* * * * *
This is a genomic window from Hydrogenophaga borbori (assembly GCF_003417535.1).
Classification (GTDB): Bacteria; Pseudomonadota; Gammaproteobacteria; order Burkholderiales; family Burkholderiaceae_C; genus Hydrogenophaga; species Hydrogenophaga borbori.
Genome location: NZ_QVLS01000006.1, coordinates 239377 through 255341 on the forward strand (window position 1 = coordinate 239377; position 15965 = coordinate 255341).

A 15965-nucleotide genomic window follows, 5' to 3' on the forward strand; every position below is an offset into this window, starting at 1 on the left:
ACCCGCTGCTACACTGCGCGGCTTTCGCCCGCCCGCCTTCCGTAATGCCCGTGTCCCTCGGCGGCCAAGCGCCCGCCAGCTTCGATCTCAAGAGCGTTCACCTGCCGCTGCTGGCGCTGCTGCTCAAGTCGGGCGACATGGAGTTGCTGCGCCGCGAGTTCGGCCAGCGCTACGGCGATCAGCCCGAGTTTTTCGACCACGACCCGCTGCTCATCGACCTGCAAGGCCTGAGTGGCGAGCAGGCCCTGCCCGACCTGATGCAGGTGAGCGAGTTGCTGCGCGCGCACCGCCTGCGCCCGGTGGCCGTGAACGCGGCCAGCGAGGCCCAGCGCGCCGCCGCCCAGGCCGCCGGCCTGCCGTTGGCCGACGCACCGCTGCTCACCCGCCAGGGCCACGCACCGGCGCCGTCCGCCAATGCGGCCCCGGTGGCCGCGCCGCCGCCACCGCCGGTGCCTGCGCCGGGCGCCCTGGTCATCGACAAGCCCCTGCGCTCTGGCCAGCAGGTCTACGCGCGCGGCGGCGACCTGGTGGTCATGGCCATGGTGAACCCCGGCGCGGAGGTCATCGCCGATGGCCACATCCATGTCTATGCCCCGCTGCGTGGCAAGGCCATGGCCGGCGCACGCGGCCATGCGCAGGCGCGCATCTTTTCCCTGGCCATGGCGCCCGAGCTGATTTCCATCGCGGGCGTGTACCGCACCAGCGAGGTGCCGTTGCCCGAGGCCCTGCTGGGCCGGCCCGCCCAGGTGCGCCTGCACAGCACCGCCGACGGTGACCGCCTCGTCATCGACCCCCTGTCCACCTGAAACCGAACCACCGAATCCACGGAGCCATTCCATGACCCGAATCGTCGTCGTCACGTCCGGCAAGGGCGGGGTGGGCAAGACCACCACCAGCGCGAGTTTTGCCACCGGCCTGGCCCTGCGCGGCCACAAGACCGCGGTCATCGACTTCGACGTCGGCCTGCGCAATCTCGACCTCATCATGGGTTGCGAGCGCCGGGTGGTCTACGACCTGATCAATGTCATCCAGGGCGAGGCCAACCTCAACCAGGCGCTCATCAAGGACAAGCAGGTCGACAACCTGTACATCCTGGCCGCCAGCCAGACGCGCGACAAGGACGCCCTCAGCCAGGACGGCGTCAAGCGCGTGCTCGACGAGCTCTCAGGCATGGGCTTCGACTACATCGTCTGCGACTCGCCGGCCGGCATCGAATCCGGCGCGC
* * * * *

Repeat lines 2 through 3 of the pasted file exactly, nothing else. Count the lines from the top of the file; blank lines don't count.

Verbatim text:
Classification (GTDB): Bacteria; Pseudomonadota; Gammaproteobacteria; order Burkholderiales; family Burkholderiaceae_C; genus Hydrogenophaga; species Hydrogenophaga borbori.
Genome location: NZ_QVLS01000006.1, coordinates 239377 through 255341 on the forward strand (window position 1 = coordinate 239377; position 15965 = coordinate 255341).